Thursday, September 22, 2016

An argument against pain being identical with c-fibre firing

Here's the slide I promised to make available from yesterday's talk. For X and Y substitute eg pain and c-fibre firing or red and reflects light of wavelength x. Note the argument does not work for heat and molecular motion, or water and H2O, because premise (iv) is then false. But is the argument cogent for pain and c-fibre firing?

Notice that, unusually, this conceivability argument turns not on what is conceivable (e.g. pain without c-fibre firing, zombies, etc.), but on what is inconceivable.

Why suppose (iv) is true for pain? Because it appears to be part of the concept of pain that one cannot be mistaken about whether one is experiencing it (at least in core cases). Hence there is a conceptual obstacle to imagining fool's pain (fool's pain = feels like pain but isn't really pain). But if pain were c-fibre firing, no such conceptual obstacle would exist (or indeed would exist if pain was potentially identifiable with any physical property at all; hence this conceptual truth about pain (that fool's pain is impossible) entails pain cannot be identified with any physical property at all).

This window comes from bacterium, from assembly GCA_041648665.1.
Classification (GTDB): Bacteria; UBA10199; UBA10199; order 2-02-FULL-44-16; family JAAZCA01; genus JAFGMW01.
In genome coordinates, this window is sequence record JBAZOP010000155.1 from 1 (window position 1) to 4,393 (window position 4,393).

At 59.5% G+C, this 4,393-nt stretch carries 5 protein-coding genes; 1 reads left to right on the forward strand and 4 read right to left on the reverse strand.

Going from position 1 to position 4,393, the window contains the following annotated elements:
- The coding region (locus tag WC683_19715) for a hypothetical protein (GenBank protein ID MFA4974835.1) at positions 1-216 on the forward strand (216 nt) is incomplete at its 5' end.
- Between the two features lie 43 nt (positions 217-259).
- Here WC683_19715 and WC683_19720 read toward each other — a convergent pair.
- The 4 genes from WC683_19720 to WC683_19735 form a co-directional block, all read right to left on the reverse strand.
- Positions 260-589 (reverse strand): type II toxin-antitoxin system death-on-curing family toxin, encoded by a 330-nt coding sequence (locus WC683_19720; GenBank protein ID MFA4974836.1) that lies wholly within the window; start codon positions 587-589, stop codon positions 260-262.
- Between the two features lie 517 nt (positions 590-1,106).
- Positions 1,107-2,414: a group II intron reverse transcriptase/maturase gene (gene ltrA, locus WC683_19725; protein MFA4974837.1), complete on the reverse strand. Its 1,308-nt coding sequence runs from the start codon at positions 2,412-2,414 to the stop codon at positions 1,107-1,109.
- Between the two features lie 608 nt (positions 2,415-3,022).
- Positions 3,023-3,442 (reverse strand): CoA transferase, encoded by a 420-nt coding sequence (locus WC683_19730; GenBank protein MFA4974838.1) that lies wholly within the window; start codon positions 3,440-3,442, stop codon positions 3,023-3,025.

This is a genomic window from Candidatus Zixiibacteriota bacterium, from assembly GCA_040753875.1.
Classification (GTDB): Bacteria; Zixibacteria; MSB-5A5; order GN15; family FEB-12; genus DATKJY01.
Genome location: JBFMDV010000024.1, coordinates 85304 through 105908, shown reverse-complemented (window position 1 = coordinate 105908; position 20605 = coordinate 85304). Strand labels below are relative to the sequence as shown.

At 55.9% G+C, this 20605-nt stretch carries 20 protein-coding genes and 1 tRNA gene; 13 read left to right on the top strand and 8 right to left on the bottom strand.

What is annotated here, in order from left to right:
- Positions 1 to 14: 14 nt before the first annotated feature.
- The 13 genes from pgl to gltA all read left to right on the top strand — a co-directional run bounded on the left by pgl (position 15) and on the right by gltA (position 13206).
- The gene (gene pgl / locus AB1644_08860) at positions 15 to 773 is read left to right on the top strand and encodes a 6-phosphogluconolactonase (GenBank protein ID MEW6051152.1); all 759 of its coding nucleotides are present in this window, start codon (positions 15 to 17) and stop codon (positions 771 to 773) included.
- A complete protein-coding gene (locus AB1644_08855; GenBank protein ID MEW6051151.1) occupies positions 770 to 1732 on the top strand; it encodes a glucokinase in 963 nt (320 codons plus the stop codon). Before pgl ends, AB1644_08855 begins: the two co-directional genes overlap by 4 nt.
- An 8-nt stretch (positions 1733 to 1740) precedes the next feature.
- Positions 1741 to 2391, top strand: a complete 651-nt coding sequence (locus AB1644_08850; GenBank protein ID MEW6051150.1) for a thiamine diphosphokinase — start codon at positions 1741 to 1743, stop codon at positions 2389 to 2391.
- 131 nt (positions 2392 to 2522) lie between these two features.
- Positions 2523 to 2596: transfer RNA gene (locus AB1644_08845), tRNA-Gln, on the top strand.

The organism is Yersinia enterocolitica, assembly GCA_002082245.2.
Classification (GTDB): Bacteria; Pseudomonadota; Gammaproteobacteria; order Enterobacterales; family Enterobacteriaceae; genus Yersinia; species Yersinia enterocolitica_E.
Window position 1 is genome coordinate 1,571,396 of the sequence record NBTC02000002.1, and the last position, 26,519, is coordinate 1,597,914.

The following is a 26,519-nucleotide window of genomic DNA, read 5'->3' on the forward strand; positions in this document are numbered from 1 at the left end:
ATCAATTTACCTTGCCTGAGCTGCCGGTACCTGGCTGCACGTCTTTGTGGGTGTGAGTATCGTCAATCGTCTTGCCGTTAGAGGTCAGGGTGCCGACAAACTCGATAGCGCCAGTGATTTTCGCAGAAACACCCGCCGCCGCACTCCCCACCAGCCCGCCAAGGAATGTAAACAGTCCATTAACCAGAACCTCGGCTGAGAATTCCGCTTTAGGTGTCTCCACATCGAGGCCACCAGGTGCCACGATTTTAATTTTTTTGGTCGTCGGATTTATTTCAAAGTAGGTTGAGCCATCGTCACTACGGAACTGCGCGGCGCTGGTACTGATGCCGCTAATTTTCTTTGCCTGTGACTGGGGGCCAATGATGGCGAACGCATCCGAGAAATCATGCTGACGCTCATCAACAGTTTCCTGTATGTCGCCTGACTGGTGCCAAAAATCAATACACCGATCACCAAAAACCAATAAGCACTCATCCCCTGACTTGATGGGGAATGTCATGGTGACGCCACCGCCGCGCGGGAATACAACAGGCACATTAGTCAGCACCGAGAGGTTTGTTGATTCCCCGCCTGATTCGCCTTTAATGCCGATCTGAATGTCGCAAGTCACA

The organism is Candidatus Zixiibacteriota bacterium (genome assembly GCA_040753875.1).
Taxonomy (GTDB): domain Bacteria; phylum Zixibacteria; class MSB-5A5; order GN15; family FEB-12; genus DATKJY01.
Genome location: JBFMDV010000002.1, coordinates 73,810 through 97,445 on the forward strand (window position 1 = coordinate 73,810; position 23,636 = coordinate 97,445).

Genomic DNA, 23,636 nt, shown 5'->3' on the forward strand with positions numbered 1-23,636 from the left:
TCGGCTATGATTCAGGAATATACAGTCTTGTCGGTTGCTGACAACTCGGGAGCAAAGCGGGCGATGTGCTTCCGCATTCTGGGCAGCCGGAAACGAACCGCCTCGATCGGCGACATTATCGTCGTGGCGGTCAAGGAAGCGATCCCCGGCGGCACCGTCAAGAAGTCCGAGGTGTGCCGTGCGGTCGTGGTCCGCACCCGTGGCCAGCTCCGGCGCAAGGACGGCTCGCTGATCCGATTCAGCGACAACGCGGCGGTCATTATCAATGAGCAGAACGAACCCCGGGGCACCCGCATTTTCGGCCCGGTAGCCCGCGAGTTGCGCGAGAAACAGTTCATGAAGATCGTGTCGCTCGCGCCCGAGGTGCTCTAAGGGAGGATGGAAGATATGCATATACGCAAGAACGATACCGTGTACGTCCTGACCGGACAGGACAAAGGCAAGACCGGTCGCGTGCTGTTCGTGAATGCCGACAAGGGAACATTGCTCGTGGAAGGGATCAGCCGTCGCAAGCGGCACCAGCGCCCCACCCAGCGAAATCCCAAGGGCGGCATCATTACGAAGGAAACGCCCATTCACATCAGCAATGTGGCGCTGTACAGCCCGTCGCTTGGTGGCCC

This is the argument I attribute to Kripke in his Naming and Necessity. Notice it differs from that commonly attributed to Kripke by eg Brian Loar. As applied to colour, the above argument also seems to me to be presented by Colin McGinn in his The Subjective View as an argument against identifying red with a physical property such as reflecting a particular wavelength of light, and as part of his a priori, conceptual case for saying colour is a secondary quality.

For more see my paper Loar's Defence of Physicalism.



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